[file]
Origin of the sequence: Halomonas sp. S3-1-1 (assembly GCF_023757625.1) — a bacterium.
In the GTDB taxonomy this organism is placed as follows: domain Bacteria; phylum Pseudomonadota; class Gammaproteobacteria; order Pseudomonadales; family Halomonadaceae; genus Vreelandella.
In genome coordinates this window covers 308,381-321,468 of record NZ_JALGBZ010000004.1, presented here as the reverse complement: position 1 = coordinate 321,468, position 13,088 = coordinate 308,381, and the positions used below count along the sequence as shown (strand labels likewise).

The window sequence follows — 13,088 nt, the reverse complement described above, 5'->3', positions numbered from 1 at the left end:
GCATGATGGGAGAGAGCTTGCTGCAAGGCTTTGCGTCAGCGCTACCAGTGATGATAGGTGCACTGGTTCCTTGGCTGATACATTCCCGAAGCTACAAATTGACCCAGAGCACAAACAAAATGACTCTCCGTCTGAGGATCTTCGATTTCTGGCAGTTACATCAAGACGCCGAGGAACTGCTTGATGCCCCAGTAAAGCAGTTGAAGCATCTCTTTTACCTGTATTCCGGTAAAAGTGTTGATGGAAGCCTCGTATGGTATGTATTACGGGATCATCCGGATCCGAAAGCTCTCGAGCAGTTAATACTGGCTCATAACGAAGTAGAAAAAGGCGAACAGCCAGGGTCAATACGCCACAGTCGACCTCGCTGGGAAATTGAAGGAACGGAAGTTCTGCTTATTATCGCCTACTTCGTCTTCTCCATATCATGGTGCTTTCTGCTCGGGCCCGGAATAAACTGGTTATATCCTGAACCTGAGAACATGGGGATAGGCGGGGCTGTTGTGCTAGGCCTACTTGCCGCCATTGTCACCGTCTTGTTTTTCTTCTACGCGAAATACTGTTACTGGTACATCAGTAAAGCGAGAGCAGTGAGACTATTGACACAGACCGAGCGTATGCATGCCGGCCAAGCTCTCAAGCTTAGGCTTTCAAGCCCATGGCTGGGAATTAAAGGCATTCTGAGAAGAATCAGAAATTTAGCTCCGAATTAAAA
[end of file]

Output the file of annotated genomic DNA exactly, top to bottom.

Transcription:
Origin of the sequence: Halomonas sp. S3-1-1 (assembly GCF_023757625.1) — a bacterium.
In the GTDB taxonomy this organism is placed as follows: domain Bacteria; phylum Pseudomonadota; class Gammaproteobacteria; order Pseudomonadales; family Halomonadaceae; genus Vreelandella.
In genome coordinates this window covers 308,381-321,468 of record NZ_JALGBZ010000004.1, presented here as the reverse complement: position 1 = coordinate 321,468, position 13,088 = coordinate 308,381, and the positions used below count along the sequence as shown (strand labels likewise).

The window sequence follows — 13,088 nt, the reverse complement described above, 5'->3', positions numbered from 1 at the left end:
GCATGATGGGAGAGAGCTTGCTGCAAGGCTTTGCGTCAGCGCTACCAGTGATGATAGGTGCACTGGTTCCTTGGCTGATACATTCCCGAAGCTACAAATTGACCCAGAGCACAAACAAAATGACTCTCCGTCTGAGGATCTTCGATTTCTGGCAGTTACATCAAGACGCCGAGGAACTGCTTGATGCCCCAGTAAAGCAGTTGAAGCATCTCTTTTACCTGTATTCCGGTAAAAGTGTTGATGGAAGCCTCGTATGGTATGTATTACGGGATCATCCGGATCCGAAAGCTCTCGAGCAGTTAATACTGGCTCATAACGAAGTAGAAAAAGGCGAACAGCCAGGGTCAATACGCCACAGTCGACCTCGCTGGGAAATTGAAGGAACGGAAGTTCTGCTTATTATCGCCTACTTCGTCTTCTCCATATCATGGTGCTTTCTGCTCGGGCCCGGAATAAACTGGTTATATCCTGAACCTGAGAACATGGGGATAGGCGGGGCTGTTGTGCTAGGCCTACTTGCCGCCATTGTCACCGTCTTGTTTTTCTTCTACGCGAAATACTGTTACTGGTACATCAGTAAAGCGAGAGCAGTGAGACTATTGACACAGACCGAGCGTATGCATGCCGGCCAAGCTCTCAAGCTTAGGCTTTCAAGCCCATGGCTGGGAATTAAAGGCATTCTGAGAAGAATCAGAAATTTAGCTCCGAATTAAAA